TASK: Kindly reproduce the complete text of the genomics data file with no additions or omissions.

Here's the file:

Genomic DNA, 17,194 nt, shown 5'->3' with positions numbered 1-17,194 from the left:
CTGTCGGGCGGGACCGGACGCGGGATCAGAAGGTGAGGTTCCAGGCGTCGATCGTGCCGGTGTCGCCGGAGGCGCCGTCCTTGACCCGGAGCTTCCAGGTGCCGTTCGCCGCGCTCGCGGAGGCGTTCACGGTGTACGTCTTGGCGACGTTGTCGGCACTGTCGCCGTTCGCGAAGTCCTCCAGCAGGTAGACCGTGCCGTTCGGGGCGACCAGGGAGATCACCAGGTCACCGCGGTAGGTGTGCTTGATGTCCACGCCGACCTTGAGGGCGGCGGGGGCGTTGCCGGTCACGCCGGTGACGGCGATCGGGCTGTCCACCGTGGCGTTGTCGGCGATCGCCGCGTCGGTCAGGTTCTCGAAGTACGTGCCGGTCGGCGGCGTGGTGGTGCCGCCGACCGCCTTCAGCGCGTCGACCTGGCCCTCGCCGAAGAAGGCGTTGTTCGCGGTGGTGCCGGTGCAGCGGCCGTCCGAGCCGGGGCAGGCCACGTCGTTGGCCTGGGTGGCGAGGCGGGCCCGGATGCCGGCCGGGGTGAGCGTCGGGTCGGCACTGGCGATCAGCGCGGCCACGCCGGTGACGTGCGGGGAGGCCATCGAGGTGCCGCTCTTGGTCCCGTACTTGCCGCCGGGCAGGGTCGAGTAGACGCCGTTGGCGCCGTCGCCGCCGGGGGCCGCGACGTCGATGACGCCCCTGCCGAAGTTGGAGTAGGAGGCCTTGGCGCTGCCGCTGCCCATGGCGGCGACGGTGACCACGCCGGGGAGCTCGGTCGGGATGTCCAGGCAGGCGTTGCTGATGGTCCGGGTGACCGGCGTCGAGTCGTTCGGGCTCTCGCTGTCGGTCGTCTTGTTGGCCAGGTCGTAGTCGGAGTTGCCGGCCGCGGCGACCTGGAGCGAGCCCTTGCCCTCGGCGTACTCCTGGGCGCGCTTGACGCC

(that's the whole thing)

Genomic DNA, 17,194 nt, shown 5'->3' with positions numbered 1-17,194 from the left:
CTGTCGGGCGGGACCGGACGCGGGATCAGAAGGTGAGGTTCCAGGCGTCGATCGTGCCGGTGTCGCCGGAGGCGCCGTCCTTGACCCGGAGCTTCCAGGTGCCGTTCGCCGCGCTCGCGGAGGCGTTCACGGTGTACGTCTTGGCGACGTTGTCGGCACTGTCGCCGTTCGCGAAGTCCTCCAGCAGGTAGACCGTGCCGTTCGGGGCGACCAGGGAGATCACCAGGTCACCGCGGTAGGTGTGCTTGATGTCCACGCCGACCTTGAGGGCGGCGGGGGCGTTGCCGGTCACGCCGGTGACGGCGATCGGGCTGTCCACCGTGGCGTTGTCGGCGATCGCCGCGTCGGTCAGGTTCTCGAAGTACGTGCCGGTCGGCGGCGTGGTGGTGCCGCCGACCGCCTTCAGCGCGTCGACCTGGCCCTCGCCGAAGAAGGCGTTGTTCGCGGTGGTGCCGGTGCAGCGGCCGTCCGAGCCGGGGCAGGCCACGTCGTTGGCCTGGGTGGCGAGGCGGGCCCGGATGCCGGCCGGGGTGAGCGTCGGGTCGGCACTGGCGATCAGCGCGGCCACGCCGGTGACGTGCGGGGAGGCCATCGAGGTGCCGCTCTTGGTCCCGTACTTGCCGCCGGGCAGGGTCGAGTAGACGCCGTTGGCGCCGTCGCCGCCGGGGGCCGCGACGTCGATGACGCCCCTGCCGAAGTTGGAGTAGGAGGCCTTGGCGCTGCCGCTGCCCATGGCGGCGACGGTGACCACGCCGGGGAGCTCGGTCGGGATGTCCAGGCAGGCGTTGCTGATGGTCCGGGTGACCGGCGTCGAGTCGTTCGGGCTCTCGCTGTCGGTCGTCTTGTTGGCCAGGTCGTAGTCGGAGTTGCCGGCCGCGGCGACCTGGAGCGAGCCCTTGCCCTCGGCGTACTCCTGGGCGCGCTTGACGCC